EconPapers    
Economics at your fingertips  
 

The Distributional Implications of a Carbon Tax in Ireland

Tim Callan (), Sean Lyons (), Sue Scott, Richard Tol () and Stefano Verde ()

No WP250, Papers from Economic and Social Research Institute (ESRI)

Abstract: We study the effects of carbon tax and revenue recycling across the income distribution in the Republic of Ireland. In absolute terms, a carbon tax of ?20/tCO2 would cost the poorest households less than ?3/week and the richest households more than ?4/week. A carbon tax is regressive, therefore. However, if the tax revenue is used to increase social benefits and tax credits, households across the income distribution can be made better off without exhausting the total carbon tax revenue.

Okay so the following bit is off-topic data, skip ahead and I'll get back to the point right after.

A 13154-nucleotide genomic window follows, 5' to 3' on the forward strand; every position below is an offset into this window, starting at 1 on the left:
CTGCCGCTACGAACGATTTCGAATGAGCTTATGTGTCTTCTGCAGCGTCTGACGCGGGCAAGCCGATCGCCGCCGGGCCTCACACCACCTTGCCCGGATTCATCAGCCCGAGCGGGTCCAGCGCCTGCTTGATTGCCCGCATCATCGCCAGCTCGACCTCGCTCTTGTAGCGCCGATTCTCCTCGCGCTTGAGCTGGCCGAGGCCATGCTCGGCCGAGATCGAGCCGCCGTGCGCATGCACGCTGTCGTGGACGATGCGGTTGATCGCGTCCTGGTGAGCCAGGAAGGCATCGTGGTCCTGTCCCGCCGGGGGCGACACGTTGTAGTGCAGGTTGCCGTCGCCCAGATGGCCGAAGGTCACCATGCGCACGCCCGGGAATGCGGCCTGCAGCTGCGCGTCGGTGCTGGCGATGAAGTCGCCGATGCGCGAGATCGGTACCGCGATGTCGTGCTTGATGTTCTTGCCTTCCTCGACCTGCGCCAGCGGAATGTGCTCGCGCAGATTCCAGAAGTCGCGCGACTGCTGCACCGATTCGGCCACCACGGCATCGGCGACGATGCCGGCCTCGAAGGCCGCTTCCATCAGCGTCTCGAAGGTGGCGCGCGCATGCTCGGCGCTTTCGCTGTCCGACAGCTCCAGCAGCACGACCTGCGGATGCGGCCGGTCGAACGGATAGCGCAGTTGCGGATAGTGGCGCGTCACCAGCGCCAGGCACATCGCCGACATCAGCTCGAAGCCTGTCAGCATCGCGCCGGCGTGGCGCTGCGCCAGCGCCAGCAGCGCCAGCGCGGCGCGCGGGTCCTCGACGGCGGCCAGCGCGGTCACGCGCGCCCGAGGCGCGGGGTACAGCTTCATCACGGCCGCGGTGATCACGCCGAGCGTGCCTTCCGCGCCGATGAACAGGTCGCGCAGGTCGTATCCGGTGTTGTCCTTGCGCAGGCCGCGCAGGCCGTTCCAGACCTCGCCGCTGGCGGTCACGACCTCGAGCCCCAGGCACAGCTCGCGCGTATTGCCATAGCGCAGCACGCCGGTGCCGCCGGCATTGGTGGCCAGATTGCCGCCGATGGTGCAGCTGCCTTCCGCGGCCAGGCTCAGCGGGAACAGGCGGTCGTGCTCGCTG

Keywords: Carbon tax; Ireland; income distribution (search for similar items in EconPapers)
JEL-codes: D31 H23 Q54 (search for similar items in EconPapers)
New Economics Papers: this item is included in nep-eec, nep-ene and nep-env
Date: 2008-07
References: View references in EconPapers View complete reference list from CitEc
Citations: View citations in EconPapers (32) Track citations by RSS feed

Downloads: (external link)
http://www.esri.ie/pubs/WP250.pdf First version, 2008 (application/pdf)

Related works:
Journal Article: The distributional implications of a carbon tax in Ireland (2009) Downloads
This item may be available elsewhere in EconPapers: Search for items with the same title.

Export reference: BibTeX RIS (EndNote, ProCite, RefMan) HTML/Text

Persistent link: https://EconPapers.repec.org/RePEc:esr:wpaper:wp250

Access Statistics for this paper

More papers in Papers from Economic and Social Research Institute (ESRI) Contact information at EDIRC.
Bibliographic data for series maintained by Sarah Burns ().

 
Page updated 2019-07-11
Handle: RePEc:esr:wpaper:wp250